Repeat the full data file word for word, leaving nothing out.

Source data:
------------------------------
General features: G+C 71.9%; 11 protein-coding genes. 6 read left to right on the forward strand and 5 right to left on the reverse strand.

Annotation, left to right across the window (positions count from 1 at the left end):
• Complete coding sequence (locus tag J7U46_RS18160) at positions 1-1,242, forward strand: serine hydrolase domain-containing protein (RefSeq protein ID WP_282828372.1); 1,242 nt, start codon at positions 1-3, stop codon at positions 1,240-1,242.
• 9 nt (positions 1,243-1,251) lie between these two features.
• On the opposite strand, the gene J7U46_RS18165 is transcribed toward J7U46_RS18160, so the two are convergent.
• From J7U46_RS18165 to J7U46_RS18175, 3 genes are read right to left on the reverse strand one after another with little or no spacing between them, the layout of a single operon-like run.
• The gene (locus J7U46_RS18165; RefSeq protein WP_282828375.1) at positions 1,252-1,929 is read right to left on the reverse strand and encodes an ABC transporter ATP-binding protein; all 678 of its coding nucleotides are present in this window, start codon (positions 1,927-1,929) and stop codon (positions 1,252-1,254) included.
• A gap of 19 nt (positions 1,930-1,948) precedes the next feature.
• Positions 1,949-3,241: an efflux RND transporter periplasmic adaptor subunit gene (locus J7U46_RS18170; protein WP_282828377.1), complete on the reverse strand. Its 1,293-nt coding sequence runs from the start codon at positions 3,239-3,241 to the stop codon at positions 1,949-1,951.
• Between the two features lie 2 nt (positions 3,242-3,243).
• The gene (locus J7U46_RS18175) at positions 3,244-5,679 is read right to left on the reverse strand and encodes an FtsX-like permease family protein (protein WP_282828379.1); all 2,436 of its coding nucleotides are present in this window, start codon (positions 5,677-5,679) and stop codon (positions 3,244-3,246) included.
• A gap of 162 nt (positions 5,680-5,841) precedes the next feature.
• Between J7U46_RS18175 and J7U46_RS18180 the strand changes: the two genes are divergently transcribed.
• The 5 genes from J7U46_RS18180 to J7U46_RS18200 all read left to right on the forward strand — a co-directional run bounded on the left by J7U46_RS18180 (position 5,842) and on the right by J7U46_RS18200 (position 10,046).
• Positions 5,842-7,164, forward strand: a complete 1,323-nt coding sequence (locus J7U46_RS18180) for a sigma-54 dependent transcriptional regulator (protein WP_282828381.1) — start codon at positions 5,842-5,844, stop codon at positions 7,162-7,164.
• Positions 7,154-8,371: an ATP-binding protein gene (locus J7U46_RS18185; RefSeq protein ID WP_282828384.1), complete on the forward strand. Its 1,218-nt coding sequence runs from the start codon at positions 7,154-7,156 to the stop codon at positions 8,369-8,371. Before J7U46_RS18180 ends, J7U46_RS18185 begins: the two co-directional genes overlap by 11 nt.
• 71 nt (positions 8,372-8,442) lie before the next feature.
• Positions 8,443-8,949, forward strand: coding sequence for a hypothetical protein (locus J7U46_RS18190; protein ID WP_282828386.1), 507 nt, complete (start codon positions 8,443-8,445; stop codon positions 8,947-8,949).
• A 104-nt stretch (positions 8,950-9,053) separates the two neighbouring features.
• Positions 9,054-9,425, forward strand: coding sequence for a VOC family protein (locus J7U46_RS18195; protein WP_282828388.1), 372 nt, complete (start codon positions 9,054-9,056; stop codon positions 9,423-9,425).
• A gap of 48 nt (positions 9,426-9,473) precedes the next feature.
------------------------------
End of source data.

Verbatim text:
General features: G+C 71.9%; 11 protein-coding genes. 6 read left to right on the forward strand and 5 right to left on the reverse strand.

Annotation, left to right across the window (positions count from 1 at the left end):
• Complete coding sequence (locus tag J7U46_RS18160) at positions 1-1,242, forward strand: serine hydrolase domain-containing protein (RefSeq protein ID WP_282828372.1); 1,242 nt, start codon at positions 1-3, stop codon at positions 1,240-1,242.
• 9 nt (positions 1,243-1,251) lie between these two features.
• On the opposite strand, the gene J7U46_RS18165 is transcribed toward J7U46_RS18160, so the two are convergent.
• From J7U46_RS18165 to J7U46_RS18175, 3 genes are read right to left on the reverse strand one after another with little or no spacing between them, the layout of a single operon-like run.
• The gene (locus J7U46_RS18165; RefSeq protein WP_282828375.1) at positions 1,252-1,929 is read right to left on the reverse strand and encodes an ABC transporter ATP-binding protein; all 678 of its coding nucleotides are present in this window, start codon (positions 1,927-1,929) and stop codon (positions 1,252-1,254) included.
• A gap of 19 nt (positions 1,930-1,948) precedes the next feature.
• Positions 1,949-3,241: an efflux RND transporter periplasmic adaptor subunit gene (locus J7U46_RS18170; protein WP_282828377.1), complete on the reverse strand. Its 1,293-nt coding sequence runs from the start codon at positions 3,239-3,241 to the stop codon at positions 1,949-1,951.
• Between the two features lie 2 nt (positions 3,242-3,243).
• The gene (locus J7U46_RS18175) at positions 3,244-5,679 is read right to left on the reverse strand and encodes an FtsX-like permease family protein (protein WP_282828379.1); all 2,436 of its coding nucleotides are present in this window, start codon (positions 5,677-5,679) and stop codon (positions 3,244-3,246) included.
• A gap of 162 nt (positions 5,680-5,841) precedes the next feature.
• Between J7U46_RS18175 and J7U46_RS18180 the strand changes: the two genes are divergently transcribed.
• The 5 genes from J7U46_RS18180 to J7U46_RS18200 all read left to right on the forward strand — a co-directional run bounded on the left by J7U46_RS18180 (position 5,842) and on the right by J7U46_RS18200 (position 10,046).
• Positions 5,842-7,164, forward strand: a complete 1,323-nt coding sequence (locus J7U46_RS18180) for a sigma-54 dependent transcriptional regulator (protein WP_282828381.1) — start codon at positions 5,842-5,844, stop codon at positions 7,162-7,164.
• Positions 7,154-8,371: an ATP-binding protein gene (locus J7U46_RS18185; RefSeq protein ID WP_282828384.1), complete on the forward strand. Its 1,218-nt coding sequence runs from the start codon at positions 7,154-7,156 to the stop codon at positions 8,369-8,371. Before J7U46_RS18180 ends, J7U46_RS18185 begins: the two co-directional genes overlap by 11 nt.
• 71 nt (positions 8,372-8,442) lie before the next feature.
• Positions 8,443-8,949, forward strand: coding sequence for a hypothetical protein (locus J7U46_RS18190; protein ID WP_282828386.1), 507 nt, complete (start codon positions 8,443-8,445; stop codon positions 8,947-8,949).
• A 104-nt stretch (positions 8,950-9,053) separates the two neighbouring features.
• Positions 9,054-9,425, forward strand: coding sequence for a VOC family protein (locus J7U46_RS18195; protein WP_282828388.1), 372 nt, complete (start codon positions 9,054-9,056; stop codon positions 9,423-9,425).
• A gap of 48 nt (positions 9,426-9,473) precedes the next feature.